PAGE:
Better traffic management is essential to turn Brussels into a smart(er) city. The present project is situated in the domains of mobility, intelligent transportation systems (ITS) and smart cities. It involves Sirris (EluciDATA Lab) as the research organization and promotor, Macq as industrial partner, and VUB (ETRO and MOBI research labs) as academic partner and co-promotor.
MISTic focuses on researching the conception and validation (in the ITS domain) of an advanced trend analytics engine that facilitates the realization of dedicated solutions concerned with the acquisition of an accurate and context-aware understanding (or situational picture) of a (traffic) situation and the provision of insightful feedback to the different stakeholders involved in that situation (e.g. traffic managers, road users) and thus facilitates their decision making. In order to acquire such a situational picture, data from several sources, including sensors at fixed locations (such as cameras, license plate readers, inductive loops, etc.), sensors moving with the traffic (such as data collected by probe and connected vehicles) and other sources such as historical and weather data, need to be combined (fused) and exploited (which is known as multi-source data fusion). Then, methods enabling the profiling of the traffic situation in a context-aware way, the interpretation of such situation and the prediction of the possible evolutions of that situation need to be developed in order to provide feedback about detected relevant trends, facilitating decision making. Examples of possible trends to be considered are the number of vehicles of the same type (cars, motor bikes, trucks, trucks transporting dangerous substances, etc.) in a tunnel and how they interact, the different types of drivers in a road segment based on their driving behavior, the number of vulnerable users at crossroads, etc.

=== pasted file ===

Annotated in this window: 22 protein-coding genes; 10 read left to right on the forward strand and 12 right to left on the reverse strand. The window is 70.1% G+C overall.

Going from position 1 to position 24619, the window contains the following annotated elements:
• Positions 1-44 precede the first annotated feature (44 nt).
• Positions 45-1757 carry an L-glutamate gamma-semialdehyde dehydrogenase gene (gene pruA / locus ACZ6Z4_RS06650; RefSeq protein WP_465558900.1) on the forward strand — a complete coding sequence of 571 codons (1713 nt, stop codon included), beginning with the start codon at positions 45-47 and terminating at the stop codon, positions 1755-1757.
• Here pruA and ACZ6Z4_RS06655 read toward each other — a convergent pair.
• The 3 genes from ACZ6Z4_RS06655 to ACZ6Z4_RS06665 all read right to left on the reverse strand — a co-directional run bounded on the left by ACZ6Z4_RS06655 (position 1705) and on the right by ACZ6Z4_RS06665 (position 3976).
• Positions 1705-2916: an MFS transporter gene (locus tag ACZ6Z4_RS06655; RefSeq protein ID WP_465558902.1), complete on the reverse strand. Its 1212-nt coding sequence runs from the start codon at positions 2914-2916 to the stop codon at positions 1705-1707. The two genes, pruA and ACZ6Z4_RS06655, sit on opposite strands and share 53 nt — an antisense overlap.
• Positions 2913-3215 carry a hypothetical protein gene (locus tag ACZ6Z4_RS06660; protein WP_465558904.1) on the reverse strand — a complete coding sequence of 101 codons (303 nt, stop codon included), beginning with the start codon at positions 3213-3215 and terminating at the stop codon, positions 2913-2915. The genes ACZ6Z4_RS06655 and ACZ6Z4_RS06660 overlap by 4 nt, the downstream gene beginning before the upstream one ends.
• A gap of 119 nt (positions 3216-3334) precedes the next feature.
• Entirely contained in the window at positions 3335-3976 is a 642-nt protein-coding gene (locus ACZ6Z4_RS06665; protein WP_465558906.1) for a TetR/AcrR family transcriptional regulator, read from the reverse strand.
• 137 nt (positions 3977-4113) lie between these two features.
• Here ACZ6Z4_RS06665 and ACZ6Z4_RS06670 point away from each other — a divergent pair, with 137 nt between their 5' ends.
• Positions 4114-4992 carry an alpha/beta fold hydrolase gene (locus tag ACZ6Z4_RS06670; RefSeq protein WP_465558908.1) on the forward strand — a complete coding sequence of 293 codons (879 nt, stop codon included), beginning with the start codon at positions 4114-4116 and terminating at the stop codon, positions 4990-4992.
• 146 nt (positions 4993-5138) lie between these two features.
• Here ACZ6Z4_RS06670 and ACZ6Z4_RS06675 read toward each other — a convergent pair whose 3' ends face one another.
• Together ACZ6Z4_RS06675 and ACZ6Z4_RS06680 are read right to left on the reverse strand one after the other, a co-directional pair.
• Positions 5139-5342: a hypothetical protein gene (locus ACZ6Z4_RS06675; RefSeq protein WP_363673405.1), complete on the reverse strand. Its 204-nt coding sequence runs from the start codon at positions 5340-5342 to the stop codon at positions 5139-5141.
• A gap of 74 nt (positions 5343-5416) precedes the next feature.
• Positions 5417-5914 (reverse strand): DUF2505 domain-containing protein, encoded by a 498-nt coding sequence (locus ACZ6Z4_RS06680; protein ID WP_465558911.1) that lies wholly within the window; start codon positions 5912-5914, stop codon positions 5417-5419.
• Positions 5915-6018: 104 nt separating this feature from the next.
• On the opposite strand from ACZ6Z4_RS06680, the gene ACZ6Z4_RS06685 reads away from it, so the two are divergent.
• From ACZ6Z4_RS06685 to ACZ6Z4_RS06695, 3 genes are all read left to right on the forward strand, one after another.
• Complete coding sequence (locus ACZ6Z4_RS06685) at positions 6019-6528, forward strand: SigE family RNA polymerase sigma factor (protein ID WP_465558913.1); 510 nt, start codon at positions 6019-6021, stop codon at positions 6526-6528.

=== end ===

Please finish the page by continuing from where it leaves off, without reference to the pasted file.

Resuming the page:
The main research objectives are (1) to investigate hierarchical and adaptive multi-source data and model integration techniques enabling the combination of information from heterogeneous sources, (2) to research knowledge propagation techniques within and across data sources, (3) to explore methods for estimating the quality of data fusion, (4) to research methods enabling context-aware situation profiling, interpretation and evolution prediction, and (5) to realize and validate a proof-of-concept trend analytics engine and demonstrate its potential via realistic use cases. Two such use cases have already been identified together with the industrial partner, Macq, during the preparation of this proposal and will be further elaborated during the project. A first use case relates to tunnel (and infrastructure) safety. Another use case revolves around the classification or profiling of road user behavior. It must be noted that the goal of this research project is to develop the technology behind a trend analytics engine. The use cases that we identified and potential new use cases that will be defined during the PhD are solely meant to demonstrate the potential of that trend analytics engine as a sort of toolkit of optimized and validated modules enabling the realization of advanced mobility applications.